“Seventy percent versus a reality of 3% — those are the bottom-line numbers for the public to remember when it judges whether, in the reporting of outcomes in the STAR*D study, there is evidence of an ‘intent to deceive’ …
The protocol violations and publication of a fabricated ‘principal outcome’ — the 67% cumulative remission rate — are evidence of scientific misconduct that rises to the level of fraud.
Yet, as Pigott and colleagues have published their papers deconstructing the study, the NIMH investigators have never uttered a peep in protest.
They have remained silent, and this was the case when Pigott and colleagues, in August of this year, published their latest paper11 in BMJ Open. In it, they analyzed patient-level data from the trial and detailed, once again, the protocol violations used to inflate the results …
[T]he one time a STAR*D investigator was prompted to respond, he confirmed that the 3% stay-well rate that Pigott and colleagues had published was accurate … That was 13 years ago.
The protocol violations, which are understood to be a form of scientific misconduct, had been revealed. The inflation of remission rates and the hiding of the astoundingly low stay-well rate had been revealed.
In 2011, Mad in America published two blogs12,13 by Ed Pigott detailing the scientific misconduct and put documents14 online that provided proof of that misconduct. In 2015, Lisa Cosgrove and I … published a detailed account of the scientific misconduct in our book ‘Psychiatry Under the Influence.’ The fraud was out there for all to see …
Yet, there has been no public acknowledgement by the American Psychiatric Association (APA) of this scientific misconduct. There has been no call by the APA — or academic psychiatrists in the United States — to retract the studies that reported the inflated remission rates. There has been no censure of the STAR*D investigators for their scientific misconduct …
Thus, given the documented record of scientific misconduct, in the largest and most important trial of antidepressants ever conducted, there is only one conclusion to draw: In American psychiatry, scientific misconduct is an accepted practice.”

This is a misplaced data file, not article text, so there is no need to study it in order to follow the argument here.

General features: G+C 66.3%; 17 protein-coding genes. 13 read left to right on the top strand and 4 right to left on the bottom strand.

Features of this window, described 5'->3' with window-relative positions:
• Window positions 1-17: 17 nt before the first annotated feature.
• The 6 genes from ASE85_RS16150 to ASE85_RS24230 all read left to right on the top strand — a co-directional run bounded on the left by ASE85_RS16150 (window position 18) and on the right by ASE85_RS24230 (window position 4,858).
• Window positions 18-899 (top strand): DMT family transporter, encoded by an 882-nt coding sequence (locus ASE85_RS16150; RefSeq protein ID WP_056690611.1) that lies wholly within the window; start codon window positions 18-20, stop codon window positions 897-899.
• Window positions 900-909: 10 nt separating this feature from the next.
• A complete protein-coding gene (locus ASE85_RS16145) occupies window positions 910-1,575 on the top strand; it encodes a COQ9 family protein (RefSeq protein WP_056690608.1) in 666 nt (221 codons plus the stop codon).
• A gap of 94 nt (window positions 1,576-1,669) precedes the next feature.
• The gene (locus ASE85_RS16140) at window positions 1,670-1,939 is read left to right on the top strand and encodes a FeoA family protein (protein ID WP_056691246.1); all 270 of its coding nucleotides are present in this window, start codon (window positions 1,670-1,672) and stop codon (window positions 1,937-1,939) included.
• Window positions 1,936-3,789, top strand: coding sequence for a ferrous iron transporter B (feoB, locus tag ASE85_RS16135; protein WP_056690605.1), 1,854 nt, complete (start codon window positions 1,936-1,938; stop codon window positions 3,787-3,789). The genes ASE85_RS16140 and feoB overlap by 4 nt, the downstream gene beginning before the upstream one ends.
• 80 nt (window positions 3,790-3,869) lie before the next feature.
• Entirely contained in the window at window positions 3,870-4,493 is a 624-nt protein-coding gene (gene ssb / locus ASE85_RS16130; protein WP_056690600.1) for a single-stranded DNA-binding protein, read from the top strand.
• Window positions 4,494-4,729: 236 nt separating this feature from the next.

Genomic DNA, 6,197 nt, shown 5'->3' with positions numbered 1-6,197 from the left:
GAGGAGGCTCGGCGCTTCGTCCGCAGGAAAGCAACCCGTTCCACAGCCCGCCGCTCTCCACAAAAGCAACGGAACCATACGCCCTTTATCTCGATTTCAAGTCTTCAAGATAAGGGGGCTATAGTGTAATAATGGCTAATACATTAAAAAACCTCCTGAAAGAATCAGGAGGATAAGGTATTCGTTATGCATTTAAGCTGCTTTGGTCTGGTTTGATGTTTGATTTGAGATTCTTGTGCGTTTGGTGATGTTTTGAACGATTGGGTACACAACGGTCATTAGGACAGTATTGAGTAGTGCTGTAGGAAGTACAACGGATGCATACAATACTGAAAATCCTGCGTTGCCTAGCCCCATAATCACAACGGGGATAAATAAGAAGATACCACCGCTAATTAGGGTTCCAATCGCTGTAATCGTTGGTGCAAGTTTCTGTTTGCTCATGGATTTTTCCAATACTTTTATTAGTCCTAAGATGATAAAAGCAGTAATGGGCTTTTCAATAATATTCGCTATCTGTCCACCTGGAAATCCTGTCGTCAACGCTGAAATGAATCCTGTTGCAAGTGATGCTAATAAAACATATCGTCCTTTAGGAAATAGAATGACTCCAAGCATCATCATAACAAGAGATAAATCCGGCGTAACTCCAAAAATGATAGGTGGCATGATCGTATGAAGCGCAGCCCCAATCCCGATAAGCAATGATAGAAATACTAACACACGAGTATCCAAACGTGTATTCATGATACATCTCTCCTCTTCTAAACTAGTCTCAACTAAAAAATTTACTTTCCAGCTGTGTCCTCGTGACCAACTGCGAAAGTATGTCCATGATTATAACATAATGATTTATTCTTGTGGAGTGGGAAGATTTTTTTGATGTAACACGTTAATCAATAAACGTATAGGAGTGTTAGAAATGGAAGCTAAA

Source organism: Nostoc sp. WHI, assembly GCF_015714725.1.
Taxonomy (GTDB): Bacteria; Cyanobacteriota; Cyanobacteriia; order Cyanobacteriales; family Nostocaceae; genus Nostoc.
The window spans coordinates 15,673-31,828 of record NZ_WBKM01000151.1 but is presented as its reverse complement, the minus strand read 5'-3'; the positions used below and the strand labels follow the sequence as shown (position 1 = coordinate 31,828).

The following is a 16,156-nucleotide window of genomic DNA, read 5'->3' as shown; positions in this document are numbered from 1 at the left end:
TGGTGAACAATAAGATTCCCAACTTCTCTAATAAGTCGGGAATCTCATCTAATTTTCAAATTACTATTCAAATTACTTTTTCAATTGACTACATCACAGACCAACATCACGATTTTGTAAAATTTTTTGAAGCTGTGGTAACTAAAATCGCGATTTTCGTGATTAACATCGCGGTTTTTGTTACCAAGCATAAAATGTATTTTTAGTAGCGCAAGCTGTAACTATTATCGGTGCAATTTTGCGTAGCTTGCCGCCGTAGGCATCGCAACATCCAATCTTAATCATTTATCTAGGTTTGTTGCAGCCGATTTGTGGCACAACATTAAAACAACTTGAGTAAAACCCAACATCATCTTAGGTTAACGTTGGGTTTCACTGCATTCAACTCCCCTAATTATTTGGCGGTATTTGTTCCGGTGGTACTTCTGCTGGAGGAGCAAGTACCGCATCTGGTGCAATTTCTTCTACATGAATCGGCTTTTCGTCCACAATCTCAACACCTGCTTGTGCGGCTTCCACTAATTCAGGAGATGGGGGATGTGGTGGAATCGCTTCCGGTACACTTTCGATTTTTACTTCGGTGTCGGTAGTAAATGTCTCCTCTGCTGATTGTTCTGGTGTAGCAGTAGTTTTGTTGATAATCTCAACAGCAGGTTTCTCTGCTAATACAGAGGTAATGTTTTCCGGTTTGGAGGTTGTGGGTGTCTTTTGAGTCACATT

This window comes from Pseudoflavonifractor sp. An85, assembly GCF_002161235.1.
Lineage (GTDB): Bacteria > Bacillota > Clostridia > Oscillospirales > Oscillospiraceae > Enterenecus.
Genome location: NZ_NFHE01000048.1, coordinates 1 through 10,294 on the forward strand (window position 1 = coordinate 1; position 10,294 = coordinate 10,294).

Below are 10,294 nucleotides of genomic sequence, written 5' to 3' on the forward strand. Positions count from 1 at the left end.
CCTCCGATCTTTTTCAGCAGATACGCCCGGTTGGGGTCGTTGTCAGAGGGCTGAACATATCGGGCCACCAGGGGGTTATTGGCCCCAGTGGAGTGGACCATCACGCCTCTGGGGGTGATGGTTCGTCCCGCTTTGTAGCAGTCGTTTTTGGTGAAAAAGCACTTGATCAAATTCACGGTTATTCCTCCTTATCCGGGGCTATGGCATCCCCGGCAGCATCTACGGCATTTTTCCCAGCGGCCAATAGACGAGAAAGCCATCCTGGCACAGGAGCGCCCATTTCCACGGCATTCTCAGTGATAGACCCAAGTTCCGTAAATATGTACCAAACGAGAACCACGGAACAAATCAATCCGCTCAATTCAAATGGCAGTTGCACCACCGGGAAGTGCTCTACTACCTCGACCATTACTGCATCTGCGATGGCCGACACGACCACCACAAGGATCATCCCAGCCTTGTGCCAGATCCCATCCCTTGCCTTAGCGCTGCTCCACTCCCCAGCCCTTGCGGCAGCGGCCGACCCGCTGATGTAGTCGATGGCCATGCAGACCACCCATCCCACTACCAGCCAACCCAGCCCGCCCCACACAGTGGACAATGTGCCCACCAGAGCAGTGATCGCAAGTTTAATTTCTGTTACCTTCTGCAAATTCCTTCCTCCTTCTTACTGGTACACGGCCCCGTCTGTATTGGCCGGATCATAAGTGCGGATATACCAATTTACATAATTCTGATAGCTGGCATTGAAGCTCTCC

Action Item — Demand the Withdrawal of the STAR*D Report
Since the APA is refusing to take action and has allowed the deception to stand for 17 years, Whitaker is now calling on the public to make the fraud known and demand that the 2006 STAR*D report15 be withdrawn.
“As STAR*D was designed to guide clinical care, it is of great public health importance that this be done,” he says.16
Mad in America has posted a petition on change.org urging the American Journal of Psychiatry to retract the November 2006 summary article of the STAR*D results. Please consider adding your signature.
Corruption Puts Real People in Lethal Jeopardy
Considering the severity of the misconduct, it comes as no surprise to find that eight of the 12 STAR*D investigators had ties to the manufacturer of citalopram, the first-line antidepressant used in this study. In all, the 12 investigators had 151 different ties to drug companies.
As noted by Whitaker, this scientific misconduct “has done extraordinary harm” to the public, because the study was expressly designed to assess outcomes in real-world patients and guide future clinical care. As it stands, the study has lured patients into one of the least effective and most hazardous treatment options there is.
Article from LewRockwell
LewRockwell.com is a libertarian website that publishes articles, essays, and blog posts advocating for minimal government, free markets, and individual liberty. The site was founded by Lew Rockwell, an American libertarian political commentator, activist, and former congressional staffer. The website often features content that is critical of mainstream politics, state intervention, and foreign policy, among other topics. It is a platform frequently used to disseminate Austrian economics, a school of economic thought that is popular among some libertarians.